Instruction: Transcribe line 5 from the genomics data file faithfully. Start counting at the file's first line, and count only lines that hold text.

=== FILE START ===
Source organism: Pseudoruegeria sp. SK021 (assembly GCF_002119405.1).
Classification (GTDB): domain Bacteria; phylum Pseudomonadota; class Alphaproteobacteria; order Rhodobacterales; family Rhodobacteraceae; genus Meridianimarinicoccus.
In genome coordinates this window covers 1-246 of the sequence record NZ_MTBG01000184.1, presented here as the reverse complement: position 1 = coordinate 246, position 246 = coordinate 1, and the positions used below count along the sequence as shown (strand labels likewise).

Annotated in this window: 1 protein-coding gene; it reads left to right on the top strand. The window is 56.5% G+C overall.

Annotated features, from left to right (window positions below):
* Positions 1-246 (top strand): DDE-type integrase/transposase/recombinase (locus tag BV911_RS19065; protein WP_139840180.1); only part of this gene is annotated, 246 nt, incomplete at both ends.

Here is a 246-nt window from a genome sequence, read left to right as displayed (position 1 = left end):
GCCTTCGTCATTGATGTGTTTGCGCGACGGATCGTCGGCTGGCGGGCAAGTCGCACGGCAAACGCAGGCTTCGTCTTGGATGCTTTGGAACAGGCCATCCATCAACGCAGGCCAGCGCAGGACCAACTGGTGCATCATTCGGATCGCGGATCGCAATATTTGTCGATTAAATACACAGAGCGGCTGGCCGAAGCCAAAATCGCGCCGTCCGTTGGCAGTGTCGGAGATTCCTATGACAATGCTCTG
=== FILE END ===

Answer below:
Annotated features, from left to right (window positions below):